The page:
Men are fathers, carers, friends, community volunteers and people who appreciate a life outside of work just like women. So it should be no surprise that just like women, men want to access flexible working conditions.
But then it’s also no surprise that the uptake of flexible work by men is still small, and often limited to informal ‘flextime’ and ad hoc working from home that’s structured around how we’ve traditionally defined full-time work, according to Diversity Council of Australia data outlined in a new report this week from DCA and partner Westpac.
The report highlights the huge discrepancies between men who want to access flexible work, and those actually doing so, particularly among young fathers. Almost 80% of young fathers said they would prefer to select their work day start and end times, but only 41% said they currently do. A similar majority said they would prefer a compressed work week, but only 24% actually access such an arrangement. And more than half of young fathers said they would prefer to work regular hours at home or part-time, but just 13% of those fathers actually do.
According to DCA, it’s largely the responsibility of employers to ensure their workplaces are structured to facilitate flexible work, and that men do not fear career penalties associated with accessing such options.
Earlier this week, I heard the story of a woman in a law firm being told by a male colleague she was lucky to be able to request part-time work in order to care for young children on her days off. He too had the option to make such a request, but believed doing so would put a difficult-to-erase black mark against his career ambitions. It’s not uncommon. And as the data from DCA shows, plenty of young fathers would love to work flexibly, but either don’t have the opportunity, or don’t feel they can ask to do so.
And who can blame them? There are very few male leaders who have taken up flexible work arrangements in a meaningful way, meaning there are few role models men can look to as examples of how success and part time work can coexist. And when those at the top of organisations continue to avoid accessing such arrangements themselves the message to staff is subtle, but clear: flexible arrangements may be on offer, but it’s the employees who continue their long hours in the office who’ll climb the corporate ladder.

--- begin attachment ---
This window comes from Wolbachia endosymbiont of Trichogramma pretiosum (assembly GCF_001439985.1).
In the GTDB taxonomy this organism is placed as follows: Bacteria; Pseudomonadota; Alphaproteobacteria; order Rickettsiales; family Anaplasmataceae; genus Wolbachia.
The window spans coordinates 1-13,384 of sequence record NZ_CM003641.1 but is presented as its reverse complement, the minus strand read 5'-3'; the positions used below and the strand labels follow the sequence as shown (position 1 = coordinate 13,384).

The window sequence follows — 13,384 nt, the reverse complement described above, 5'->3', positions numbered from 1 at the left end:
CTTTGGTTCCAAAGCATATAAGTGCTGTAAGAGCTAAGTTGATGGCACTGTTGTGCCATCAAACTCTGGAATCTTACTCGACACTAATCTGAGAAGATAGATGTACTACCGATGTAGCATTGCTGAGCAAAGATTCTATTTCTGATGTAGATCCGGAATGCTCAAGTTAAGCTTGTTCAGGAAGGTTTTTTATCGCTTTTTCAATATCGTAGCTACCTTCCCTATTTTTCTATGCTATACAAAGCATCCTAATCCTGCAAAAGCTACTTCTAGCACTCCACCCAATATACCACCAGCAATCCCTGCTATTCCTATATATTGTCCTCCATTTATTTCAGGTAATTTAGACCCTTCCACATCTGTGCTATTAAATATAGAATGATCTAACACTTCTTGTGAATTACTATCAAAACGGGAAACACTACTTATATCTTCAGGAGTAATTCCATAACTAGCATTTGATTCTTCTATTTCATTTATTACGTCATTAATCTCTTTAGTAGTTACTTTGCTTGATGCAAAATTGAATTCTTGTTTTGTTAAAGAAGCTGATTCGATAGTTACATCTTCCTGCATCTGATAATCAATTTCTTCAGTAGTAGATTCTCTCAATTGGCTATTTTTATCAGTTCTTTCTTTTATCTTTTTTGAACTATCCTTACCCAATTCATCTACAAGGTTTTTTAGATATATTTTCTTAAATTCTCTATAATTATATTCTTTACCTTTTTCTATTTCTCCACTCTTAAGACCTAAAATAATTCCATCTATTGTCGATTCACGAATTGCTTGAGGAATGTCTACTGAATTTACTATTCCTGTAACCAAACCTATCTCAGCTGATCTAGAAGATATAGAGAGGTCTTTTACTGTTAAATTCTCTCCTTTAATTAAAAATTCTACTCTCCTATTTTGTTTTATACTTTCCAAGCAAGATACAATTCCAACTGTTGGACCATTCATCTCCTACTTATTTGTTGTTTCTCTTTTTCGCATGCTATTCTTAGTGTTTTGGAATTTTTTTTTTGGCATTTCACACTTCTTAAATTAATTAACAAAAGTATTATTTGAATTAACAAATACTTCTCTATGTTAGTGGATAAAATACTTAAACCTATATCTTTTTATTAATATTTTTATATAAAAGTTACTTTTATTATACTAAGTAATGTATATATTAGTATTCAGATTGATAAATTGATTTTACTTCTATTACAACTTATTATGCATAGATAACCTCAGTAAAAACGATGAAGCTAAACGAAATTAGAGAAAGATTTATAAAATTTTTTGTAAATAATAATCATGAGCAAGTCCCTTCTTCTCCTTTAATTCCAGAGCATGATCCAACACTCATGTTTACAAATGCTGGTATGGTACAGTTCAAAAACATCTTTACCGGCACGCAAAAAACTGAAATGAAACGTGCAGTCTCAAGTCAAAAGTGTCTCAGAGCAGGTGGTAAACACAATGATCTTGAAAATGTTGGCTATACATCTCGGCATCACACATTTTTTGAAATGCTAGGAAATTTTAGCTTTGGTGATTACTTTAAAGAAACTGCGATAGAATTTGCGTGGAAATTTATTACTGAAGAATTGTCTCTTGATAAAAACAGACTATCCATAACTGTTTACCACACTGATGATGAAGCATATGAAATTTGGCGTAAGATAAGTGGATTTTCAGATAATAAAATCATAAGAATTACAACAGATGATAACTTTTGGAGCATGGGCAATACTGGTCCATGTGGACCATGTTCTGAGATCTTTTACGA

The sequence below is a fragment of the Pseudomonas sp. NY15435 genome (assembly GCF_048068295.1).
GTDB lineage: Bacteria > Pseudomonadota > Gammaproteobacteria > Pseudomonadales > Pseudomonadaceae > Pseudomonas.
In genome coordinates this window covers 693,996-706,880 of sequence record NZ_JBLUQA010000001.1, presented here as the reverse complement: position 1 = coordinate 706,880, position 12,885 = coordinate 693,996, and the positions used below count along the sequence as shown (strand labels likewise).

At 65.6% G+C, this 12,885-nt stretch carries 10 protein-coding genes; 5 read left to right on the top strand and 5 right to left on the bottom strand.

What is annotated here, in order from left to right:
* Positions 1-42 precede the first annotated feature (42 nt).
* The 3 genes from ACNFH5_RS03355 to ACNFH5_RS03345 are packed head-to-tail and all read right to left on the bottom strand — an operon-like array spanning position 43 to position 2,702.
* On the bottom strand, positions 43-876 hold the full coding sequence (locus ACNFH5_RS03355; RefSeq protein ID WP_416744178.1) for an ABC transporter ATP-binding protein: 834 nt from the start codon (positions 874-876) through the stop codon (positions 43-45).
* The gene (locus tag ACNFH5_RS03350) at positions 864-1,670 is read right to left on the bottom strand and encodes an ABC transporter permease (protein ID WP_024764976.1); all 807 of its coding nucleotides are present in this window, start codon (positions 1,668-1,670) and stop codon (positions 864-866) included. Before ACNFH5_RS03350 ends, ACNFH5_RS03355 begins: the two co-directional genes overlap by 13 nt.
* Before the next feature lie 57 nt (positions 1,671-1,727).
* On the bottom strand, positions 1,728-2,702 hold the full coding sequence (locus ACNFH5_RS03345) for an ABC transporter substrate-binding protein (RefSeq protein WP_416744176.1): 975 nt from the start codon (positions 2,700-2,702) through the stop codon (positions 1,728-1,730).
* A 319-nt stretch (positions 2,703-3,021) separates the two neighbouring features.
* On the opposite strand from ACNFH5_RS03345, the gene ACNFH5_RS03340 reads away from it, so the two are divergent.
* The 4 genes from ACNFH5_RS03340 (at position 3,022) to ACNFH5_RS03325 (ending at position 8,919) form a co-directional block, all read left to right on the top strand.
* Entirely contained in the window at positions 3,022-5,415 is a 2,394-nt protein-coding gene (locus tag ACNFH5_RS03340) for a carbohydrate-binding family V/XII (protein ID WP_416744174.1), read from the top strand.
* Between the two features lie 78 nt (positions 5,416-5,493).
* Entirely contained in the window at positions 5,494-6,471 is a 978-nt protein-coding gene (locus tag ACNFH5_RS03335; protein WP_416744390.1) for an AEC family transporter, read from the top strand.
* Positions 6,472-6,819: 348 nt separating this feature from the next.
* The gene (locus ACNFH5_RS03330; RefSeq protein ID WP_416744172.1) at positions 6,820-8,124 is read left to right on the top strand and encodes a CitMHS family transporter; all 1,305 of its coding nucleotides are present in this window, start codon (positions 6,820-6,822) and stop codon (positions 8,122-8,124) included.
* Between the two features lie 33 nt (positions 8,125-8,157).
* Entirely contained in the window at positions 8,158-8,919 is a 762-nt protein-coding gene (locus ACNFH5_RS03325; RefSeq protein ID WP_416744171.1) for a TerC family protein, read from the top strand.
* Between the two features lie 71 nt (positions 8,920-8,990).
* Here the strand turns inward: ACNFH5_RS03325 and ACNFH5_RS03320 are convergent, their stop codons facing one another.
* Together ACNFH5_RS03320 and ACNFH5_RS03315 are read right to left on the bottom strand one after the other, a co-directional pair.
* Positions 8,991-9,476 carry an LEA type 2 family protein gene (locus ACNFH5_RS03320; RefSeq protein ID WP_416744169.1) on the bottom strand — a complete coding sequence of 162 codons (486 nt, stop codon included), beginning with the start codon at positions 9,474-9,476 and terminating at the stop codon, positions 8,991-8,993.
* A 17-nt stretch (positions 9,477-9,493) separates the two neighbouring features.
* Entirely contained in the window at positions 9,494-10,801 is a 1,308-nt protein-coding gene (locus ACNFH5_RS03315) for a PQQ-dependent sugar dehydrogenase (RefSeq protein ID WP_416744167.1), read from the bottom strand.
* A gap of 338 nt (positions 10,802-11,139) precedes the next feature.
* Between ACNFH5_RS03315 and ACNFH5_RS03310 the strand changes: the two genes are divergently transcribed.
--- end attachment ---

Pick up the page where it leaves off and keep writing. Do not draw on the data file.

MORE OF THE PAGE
This shouldn’t be the case. As DCA’s data and other research shows, men working flexibly are more likely to be engaged and contribute. They reported to be more effective in their jobs, have higher work performance and were less troubled by being overworked. All excellent attributes for excelling up the corporate ladder. They also reported lower levels of stress.
The DCA’s report is called Get Flexible! Mainstreaming Flexible Work in Australia Business and was done in partnership with Westpac, and with supporting sponsors Stockland, Origin and law firm Allens. It offers a valuable contribution for how flexible work and careers can become the norm for men, rather than merely an option for women with young children, and provides organisations with a number of excellent strategies for creating an environment that supports flexible work.
The key leadership representatives from each of those sponsoring organisations, including Westpac’s Gail Kelly, Origin’s Grant King, Stockland’s Michael Rosmarin and Allens’ Michael Rose offered their thoughts on the importance of creating a flexible working cultures in a press release issued with the report, and noted the benefits of creating such practices within their own firms.
They should be commended for supporting the report and highlighting the benefits of such practices within their own organisations. But perhaps a more powerful means to showing the importance of flexible work would be to demonstrate its value by accessing such arrangements themselves, and/or at least doing more to reiterate when they’ve worked flexibly in the past.
After all, helping men access flexible work will come from the report’s key word, ‘mainstreaming’. Leaders are in the best position to set the example.
Is it difficult for men to request flexible work? Can leaders to more? Leave your thoughts below.